Knowing how to ride a square halt is very important, not only to gain marks, but it is also the first and last impression the judge will get of the horse in a test.
The horse must halt straight, square and maintain his outline.
Firstly take your horse in hand with a schooling whip. Walk the horse forwards along one side of the school and then ask for the halt. If it isn’t square, touch the leg which isn’t square with the whip — you are looking for your horse to react by moving that leg forwards — ultimately a half step to bring the leg into a square halt. Repeat this exercise.
Next, mounted on your horse ask for several halts, ideally using a mirror so that you don’t have to look down at their legs every time you halt.
If your horse isn’t square, ask with your leg for the half step forwards. Remember to praise your horse with each forward step they take into the halt, even if it doesn’t end up square. Also remember to maintain the halt each time so that your horse understands immobility.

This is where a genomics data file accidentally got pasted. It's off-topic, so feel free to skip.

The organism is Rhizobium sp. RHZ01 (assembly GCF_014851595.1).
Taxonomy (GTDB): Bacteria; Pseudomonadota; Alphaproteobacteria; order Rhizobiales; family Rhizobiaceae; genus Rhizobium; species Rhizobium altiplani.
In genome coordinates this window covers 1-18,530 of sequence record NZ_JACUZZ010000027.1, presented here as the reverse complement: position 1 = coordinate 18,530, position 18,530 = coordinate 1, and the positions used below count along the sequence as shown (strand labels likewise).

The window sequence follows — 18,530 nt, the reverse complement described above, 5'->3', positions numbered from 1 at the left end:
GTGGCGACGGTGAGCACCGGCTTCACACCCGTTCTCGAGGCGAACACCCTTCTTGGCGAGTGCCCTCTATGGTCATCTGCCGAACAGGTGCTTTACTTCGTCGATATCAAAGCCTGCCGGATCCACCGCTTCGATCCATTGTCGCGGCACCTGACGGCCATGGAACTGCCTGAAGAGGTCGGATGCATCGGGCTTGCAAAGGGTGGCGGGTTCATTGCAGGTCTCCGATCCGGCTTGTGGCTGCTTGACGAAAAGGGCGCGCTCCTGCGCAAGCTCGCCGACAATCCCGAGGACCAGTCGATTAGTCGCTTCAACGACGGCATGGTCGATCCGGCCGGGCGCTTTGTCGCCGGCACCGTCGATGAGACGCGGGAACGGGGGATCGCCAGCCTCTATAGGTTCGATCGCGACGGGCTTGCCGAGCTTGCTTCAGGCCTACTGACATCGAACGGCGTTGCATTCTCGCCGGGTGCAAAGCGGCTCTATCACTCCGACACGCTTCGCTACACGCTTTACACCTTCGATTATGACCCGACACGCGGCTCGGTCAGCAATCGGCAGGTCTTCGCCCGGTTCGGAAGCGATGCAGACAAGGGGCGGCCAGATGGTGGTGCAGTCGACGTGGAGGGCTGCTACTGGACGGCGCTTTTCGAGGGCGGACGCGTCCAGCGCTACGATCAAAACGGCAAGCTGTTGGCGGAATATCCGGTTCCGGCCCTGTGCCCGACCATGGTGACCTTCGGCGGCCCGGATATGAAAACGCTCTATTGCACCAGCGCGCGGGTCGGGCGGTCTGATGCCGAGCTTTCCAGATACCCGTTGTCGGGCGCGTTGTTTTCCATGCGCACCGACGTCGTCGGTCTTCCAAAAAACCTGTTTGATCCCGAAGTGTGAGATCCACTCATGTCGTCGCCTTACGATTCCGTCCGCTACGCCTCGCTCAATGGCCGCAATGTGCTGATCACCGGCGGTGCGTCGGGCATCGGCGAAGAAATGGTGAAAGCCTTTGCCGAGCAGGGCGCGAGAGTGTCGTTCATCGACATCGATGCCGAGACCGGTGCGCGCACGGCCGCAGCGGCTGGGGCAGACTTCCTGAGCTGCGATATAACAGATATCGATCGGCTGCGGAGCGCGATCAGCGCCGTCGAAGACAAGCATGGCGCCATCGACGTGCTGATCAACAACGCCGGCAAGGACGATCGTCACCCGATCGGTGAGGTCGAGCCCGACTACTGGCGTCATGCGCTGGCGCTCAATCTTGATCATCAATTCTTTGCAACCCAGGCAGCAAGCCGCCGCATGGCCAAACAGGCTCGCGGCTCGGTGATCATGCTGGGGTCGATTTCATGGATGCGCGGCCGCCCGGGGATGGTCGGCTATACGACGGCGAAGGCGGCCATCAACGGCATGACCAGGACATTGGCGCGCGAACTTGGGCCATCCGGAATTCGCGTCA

If the horse is strung out and not engaged then your halts are more likely not to be square. If your horse is engaged then it is more likely to correct itself going into the halt than once the halt has already begun.
It’s also a good idea to practice taking your hand off the rein as though you are saluting, and then replacing your hand so that the horse learns to stand still throughout this movement.
You must get a reaction when moving off from the halt and try to avoid doing all of your halts in the same place so that your horse doesn’t anticipate the movement.